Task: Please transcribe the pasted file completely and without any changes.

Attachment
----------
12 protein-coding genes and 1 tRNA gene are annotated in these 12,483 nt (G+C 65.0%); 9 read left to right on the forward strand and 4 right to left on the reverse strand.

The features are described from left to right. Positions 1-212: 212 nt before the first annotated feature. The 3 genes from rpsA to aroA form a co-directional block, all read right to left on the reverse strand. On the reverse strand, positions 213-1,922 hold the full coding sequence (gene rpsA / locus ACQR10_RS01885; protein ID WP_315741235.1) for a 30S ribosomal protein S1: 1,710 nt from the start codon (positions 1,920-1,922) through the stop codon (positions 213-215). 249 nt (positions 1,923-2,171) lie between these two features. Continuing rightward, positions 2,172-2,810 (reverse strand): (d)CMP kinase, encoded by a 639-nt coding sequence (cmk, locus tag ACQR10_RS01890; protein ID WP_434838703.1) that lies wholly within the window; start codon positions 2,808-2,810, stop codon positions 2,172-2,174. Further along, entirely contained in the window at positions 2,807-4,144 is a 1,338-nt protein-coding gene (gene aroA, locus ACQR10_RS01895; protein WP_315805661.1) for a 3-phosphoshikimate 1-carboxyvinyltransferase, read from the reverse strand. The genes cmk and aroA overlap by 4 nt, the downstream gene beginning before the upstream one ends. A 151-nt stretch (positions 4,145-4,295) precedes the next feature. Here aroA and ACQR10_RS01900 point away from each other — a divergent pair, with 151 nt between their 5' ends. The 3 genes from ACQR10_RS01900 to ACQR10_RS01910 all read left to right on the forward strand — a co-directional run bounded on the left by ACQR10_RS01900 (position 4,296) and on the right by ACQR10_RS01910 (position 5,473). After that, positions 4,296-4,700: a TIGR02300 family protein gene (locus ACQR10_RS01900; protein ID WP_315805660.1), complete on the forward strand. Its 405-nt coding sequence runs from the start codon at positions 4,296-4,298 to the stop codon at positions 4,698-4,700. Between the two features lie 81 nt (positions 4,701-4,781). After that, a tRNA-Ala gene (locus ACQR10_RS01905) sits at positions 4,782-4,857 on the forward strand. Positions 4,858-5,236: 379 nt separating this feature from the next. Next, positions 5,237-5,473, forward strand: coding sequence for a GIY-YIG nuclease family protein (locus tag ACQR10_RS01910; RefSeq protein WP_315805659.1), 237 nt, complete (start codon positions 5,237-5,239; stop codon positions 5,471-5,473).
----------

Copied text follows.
12 protein-coding genes and 1 tRNA gene are annotated in these 12,483 nt (G+C 65.0%); 9 read left to right on the forward strand and 4 right to left on the reverse strand.

The features are described from left to right. Positions 1-212: 212 nt before the first annotated feature. The 3 genes from rpsA to aroA form a co-directional block, all read right to left on the reverse strand. On the reverse strand, positions 213-1,922 hold the full coding sequence (gene rpsA / locus ACQR10_RS01885; protein ID WP_315741235.1) for a 30S ribosomal protein S1: 1,710 nt from the start codon (positions 1,920-1,922) through the stop codon (positions 213-215). 249 nt (positions 1,923-2,171) lie between these two features. Continuing rightward, positions 2,172-2,810 (reverse strand): (d)CMP kinase, encoded by a 639-nt coding sequence (cmk, locus tag ACQR10_RS01890; protein ID WP_434838703.1) that lies wholly within the window; start codon positions 2,808-2,810, stop codon positions 2,172-2,174. Further along, entirely contained in the window at positions 2,807-4,144 is a 1,338-nt protein-coding gene (gene aroA, locus ACQR10_RS01895; protein WP_315805661.1) for a 3-phosphoshikimate 1-carboxyvinyltransferase, read from the reverse strand. The genes cmk and aroA overlap by 4 nt, the downstream gene beginning before the upstream one ends. A 151-nt stretch (positions 4,145-4,295) precedes the next feature. Here aroA and ACQR10_RS01900 point away from each other — a divergent pair, with 151 nt between their 5' ends. The 3 genes from ACQR10_RS01900 to ACQR10_RS01910 all read left to right on the forward strand — a co-directional run bounded on the left by ACQR10_RS01900 (position 4,296) and on the right by ACQR10_RS01910 (position 5,473). After that, positions 4,296-4,700: a TIGR02300 family protein gene (locus ACQR10_RS01900; protein ID WP_315805660.1), complete on the forward strand. Its 405-nt coding sequence runs from the start codon at positions 4,296-4,298 to the stop codon at positions 4,698-4,700. Between the two features lie 81 nt (positions 4,701-4,781). After that, a tRNA-Ala gene (locus ACQR10_RS01905) sits at positions 4,782-4,857 on the forward strand. Positions 4,858-5,236: 379 nt separating this feature from the next. Next, positions 5,237-5,473, forward strand: coding sequence for a GIY-YIG nuclease family protein (locus tag ACQR10_RS01910; RefSeq protein WP_315805659.1), 237 nt, complete (start codon positions 5,237-5,239; stop codon positions 5,471-5,473).